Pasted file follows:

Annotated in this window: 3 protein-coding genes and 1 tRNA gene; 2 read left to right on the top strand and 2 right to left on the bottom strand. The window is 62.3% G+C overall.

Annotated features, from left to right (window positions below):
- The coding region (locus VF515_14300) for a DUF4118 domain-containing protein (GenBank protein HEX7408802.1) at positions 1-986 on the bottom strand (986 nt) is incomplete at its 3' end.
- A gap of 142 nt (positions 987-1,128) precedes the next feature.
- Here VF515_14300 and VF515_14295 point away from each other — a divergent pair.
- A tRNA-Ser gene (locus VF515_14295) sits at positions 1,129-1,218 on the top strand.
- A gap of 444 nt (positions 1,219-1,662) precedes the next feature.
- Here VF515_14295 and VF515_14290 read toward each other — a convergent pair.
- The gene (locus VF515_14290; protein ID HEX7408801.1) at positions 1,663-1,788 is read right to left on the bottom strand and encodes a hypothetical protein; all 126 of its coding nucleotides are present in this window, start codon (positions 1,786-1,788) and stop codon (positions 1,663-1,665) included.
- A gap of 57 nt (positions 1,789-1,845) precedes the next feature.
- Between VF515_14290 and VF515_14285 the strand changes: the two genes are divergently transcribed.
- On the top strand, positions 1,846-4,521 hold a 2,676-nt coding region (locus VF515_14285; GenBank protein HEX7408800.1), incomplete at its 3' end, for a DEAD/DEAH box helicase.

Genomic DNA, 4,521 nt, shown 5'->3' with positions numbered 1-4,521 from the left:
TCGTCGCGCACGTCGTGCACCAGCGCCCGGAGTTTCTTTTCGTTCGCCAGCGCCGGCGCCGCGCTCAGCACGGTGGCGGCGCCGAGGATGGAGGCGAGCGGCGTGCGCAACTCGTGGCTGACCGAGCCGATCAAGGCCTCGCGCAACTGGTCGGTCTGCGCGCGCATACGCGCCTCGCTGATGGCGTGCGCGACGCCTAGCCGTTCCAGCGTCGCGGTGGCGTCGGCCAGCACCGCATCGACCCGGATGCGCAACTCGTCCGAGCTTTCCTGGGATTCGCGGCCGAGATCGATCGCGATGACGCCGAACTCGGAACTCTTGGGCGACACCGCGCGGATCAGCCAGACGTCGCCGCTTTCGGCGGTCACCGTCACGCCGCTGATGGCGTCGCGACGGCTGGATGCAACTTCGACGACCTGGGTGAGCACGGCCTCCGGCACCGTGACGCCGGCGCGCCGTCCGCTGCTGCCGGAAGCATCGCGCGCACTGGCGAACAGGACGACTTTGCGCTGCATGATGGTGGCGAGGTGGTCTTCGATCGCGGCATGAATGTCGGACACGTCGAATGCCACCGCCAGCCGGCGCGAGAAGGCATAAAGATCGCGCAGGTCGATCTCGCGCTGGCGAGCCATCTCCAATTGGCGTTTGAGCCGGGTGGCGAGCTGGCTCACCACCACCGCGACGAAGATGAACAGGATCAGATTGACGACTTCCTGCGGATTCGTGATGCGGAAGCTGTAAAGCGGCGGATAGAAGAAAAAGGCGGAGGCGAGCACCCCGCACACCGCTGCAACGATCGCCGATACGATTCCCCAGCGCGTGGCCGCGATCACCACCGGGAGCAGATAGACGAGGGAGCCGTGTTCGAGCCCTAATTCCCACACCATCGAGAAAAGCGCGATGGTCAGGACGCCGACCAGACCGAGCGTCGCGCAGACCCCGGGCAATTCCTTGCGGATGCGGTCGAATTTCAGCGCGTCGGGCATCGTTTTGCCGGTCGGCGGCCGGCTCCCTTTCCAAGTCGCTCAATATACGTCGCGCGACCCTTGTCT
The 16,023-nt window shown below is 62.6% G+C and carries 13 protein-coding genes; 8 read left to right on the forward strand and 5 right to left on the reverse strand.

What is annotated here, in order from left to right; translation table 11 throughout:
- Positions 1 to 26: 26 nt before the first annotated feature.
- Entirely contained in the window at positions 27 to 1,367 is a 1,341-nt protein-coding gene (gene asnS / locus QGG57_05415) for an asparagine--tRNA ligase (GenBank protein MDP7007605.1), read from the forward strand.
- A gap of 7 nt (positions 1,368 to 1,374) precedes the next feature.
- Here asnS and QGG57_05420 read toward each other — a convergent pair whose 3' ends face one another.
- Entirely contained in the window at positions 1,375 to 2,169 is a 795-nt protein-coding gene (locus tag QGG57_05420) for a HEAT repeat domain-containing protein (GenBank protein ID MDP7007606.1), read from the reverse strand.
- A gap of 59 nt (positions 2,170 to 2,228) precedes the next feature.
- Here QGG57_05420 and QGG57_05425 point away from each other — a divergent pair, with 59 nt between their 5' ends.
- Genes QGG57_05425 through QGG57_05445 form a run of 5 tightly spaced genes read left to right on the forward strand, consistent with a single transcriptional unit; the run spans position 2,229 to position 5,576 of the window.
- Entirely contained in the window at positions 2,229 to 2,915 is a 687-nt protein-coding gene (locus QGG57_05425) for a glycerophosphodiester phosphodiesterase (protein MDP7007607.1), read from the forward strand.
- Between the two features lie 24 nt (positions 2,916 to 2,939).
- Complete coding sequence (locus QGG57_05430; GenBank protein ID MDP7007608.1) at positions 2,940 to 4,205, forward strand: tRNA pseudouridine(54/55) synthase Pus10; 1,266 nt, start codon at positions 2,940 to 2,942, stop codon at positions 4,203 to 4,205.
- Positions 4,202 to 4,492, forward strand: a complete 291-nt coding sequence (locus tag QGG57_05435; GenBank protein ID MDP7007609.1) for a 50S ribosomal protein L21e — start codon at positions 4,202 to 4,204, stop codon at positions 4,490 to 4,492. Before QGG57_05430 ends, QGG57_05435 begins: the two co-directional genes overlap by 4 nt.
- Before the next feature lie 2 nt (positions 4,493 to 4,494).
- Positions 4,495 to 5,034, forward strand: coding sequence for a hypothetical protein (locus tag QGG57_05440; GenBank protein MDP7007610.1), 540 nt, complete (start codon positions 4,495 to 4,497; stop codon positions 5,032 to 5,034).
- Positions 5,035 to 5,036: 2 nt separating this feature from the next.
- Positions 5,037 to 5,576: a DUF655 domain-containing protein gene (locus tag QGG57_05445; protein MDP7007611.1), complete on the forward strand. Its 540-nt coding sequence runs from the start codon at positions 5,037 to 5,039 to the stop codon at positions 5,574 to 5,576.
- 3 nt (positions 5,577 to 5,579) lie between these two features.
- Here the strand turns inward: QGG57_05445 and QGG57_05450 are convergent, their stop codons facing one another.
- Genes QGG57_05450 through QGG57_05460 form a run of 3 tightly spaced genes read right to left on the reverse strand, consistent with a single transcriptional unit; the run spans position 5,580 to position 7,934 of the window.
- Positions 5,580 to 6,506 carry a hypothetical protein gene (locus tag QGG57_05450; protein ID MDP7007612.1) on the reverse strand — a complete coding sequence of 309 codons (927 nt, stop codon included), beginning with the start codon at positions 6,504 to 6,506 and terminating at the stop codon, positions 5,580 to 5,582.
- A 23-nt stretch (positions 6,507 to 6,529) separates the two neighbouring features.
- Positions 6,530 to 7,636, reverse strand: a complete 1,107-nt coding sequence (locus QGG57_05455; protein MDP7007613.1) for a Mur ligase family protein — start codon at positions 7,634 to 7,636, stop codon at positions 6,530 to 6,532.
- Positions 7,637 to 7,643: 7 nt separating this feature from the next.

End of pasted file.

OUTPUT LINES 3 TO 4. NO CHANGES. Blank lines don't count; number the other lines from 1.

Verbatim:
- The coding region (locus VF515_14300) for a DUF4118 domain-containing protein (GenBank protein HEX7408802.1) at positions 1-986 on the bottom strand (986 nt) is incomplete at its 3' end.
- A gap of 142 nt (positions 987-1,128) precedes the next feature.